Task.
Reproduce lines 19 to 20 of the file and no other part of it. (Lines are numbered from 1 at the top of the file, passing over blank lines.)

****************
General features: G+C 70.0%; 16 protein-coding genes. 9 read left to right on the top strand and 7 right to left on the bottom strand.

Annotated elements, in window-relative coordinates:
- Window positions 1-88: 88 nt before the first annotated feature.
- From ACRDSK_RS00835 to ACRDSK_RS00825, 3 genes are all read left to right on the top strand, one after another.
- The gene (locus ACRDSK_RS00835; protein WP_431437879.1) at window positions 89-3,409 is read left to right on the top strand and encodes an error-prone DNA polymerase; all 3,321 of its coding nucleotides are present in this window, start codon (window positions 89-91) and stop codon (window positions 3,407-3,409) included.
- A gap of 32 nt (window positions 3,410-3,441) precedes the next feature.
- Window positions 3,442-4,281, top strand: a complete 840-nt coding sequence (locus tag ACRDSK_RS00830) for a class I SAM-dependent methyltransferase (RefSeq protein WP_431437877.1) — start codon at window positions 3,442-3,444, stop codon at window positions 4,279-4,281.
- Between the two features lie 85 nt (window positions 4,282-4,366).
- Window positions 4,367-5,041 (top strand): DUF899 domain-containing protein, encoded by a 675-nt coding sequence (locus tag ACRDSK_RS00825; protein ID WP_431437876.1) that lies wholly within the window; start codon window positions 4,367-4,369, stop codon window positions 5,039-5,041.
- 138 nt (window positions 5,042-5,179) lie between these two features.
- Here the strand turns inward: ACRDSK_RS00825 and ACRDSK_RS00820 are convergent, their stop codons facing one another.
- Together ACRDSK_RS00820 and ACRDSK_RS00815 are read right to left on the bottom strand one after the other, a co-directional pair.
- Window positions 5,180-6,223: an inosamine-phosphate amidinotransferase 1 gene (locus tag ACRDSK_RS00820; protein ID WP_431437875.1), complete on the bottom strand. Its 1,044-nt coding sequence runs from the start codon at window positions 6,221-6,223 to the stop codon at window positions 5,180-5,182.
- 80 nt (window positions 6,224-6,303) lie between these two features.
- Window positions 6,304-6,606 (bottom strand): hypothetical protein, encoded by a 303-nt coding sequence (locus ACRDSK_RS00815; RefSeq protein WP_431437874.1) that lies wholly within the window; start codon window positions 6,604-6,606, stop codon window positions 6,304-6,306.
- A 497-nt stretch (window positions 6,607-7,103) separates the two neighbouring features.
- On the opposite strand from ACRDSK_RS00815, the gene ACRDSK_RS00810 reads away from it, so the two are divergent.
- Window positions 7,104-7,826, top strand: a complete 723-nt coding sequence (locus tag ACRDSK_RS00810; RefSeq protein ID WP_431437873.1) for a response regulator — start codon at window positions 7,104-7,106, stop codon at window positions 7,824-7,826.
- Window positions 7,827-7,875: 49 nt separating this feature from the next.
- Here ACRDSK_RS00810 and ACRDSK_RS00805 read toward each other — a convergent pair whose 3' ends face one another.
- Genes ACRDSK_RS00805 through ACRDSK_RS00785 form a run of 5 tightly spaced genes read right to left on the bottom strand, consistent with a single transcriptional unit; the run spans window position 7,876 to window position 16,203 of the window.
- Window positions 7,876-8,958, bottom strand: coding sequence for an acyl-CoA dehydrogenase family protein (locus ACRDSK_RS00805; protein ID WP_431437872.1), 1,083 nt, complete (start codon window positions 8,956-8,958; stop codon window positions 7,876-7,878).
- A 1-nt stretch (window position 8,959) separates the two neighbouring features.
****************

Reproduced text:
- Window positions 7,827-7,875: 49 nt separating this feature from the next.
- Here ACRDSK_RS00810 and ACRDSK_RS00805 read toward each other — a convergent pair whose 3' ends face one another.